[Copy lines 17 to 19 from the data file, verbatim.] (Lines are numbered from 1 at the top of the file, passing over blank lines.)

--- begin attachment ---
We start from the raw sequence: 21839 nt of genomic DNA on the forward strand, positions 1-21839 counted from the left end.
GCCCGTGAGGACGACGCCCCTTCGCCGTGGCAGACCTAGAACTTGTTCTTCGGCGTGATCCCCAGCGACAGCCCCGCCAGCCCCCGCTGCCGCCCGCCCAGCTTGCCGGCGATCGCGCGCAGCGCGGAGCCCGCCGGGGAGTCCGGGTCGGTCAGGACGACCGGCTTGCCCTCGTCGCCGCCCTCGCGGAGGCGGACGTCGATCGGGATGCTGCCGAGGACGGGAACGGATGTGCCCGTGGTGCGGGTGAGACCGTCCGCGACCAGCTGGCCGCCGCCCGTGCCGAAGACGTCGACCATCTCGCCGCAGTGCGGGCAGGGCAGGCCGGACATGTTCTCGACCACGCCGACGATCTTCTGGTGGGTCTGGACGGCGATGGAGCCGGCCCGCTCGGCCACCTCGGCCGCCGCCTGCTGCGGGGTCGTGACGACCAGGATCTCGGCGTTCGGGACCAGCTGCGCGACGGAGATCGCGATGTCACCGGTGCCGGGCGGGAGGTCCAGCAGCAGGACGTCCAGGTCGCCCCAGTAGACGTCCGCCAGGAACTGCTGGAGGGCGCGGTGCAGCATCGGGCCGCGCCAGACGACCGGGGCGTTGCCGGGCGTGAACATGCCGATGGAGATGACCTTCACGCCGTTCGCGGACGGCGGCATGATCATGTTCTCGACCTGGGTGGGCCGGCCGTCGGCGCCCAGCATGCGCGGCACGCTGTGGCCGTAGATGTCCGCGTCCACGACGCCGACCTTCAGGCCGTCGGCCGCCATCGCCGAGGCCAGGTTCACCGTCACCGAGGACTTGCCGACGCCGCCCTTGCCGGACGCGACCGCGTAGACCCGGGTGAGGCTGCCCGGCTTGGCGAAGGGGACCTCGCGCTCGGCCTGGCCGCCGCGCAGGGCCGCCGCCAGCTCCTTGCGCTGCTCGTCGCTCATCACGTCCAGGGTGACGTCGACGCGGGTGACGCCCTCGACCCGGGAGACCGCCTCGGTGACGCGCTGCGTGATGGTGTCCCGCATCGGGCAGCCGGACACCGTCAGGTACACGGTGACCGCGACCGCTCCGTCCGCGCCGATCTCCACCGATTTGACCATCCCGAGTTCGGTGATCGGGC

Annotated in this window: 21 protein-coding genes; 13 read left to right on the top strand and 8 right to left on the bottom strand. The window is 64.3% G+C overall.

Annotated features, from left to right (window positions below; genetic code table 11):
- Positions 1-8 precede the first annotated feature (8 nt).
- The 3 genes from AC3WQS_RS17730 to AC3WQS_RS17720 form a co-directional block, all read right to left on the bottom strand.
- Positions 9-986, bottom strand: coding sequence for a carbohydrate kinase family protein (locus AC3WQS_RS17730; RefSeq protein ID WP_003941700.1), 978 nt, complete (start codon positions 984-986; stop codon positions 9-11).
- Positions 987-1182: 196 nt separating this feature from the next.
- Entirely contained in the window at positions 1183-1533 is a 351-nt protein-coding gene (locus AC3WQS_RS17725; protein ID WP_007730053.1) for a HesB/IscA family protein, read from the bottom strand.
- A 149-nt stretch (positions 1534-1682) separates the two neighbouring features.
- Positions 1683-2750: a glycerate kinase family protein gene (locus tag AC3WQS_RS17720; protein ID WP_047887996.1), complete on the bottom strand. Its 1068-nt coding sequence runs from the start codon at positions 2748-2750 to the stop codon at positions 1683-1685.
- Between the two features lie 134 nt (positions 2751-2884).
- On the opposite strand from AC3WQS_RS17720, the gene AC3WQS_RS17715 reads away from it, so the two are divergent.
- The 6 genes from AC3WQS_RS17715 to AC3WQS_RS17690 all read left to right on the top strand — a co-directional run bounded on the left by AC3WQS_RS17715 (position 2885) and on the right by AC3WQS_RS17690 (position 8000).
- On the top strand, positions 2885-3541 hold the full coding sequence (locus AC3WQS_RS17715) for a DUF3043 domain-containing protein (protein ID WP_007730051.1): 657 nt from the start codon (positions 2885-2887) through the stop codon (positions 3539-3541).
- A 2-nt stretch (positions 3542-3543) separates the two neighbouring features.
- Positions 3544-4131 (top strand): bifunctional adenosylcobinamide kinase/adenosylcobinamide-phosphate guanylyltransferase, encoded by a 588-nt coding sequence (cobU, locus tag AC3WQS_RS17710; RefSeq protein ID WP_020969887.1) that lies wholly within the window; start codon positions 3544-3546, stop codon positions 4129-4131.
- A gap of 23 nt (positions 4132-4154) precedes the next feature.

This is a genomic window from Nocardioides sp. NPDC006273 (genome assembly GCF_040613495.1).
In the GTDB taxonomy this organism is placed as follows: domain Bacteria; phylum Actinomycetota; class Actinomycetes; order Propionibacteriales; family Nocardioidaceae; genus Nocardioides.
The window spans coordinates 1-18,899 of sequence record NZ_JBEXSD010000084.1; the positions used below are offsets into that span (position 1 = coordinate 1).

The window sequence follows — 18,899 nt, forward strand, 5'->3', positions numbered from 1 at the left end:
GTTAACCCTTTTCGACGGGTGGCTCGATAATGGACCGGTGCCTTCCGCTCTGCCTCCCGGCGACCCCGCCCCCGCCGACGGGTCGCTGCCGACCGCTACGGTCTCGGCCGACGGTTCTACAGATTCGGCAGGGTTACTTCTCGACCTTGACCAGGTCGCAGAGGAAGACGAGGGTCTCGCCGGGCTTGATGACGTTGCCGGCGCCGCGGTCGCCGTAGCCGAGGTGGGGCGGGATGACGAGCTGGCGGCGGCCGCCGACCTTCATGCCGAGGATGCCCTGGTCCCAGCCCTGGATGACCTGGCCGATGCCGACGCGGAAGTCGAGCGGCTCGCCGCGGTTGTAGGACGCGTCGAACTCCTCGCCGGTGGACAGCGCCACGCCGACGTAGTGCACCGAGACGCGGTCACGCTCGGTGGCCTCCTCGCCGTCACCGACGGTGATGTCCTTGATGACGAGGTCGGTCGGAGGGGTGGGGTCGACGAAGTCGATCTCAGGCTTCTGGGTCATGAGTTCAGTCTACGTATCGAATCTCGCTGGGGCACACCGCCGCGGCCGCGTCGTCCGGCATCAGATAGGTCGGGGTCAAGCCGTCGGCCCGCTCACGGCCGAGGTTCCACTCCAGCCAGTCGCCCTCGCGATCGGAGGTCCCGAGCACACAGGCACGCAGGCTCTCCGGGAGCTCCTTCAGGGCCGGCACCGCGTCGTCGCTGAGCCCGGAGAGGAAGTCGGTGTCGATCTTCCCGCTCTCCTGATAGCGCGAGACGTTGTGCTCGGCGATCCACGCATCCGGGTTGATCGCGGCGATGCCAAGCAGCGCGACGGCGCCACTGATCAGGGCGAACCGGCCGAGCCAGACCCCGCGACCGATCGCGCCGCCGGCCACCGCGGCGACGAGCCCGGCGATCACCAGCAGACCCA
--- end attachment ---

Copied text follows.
- Positions 3544-4131 (top strand): bifunctional adenosylcobinamide kinase/adenosylcobinamide-phosphate guanylyltransferase, encoded by a 588-nt coding sequence (cobU, locus tag AC3WQS_RS17710; RefSeq protein ID WP_020969887.1) that lies wholly within the window; start codon positions 3544-3546, stop codon positions 4129-4131.
- A gap of 23 nt (positions 4132-4154) precedes the next feature.

This is a genomic window from Nocardioides sp. NPDC006273 (genome assembly GCF_040613495.1).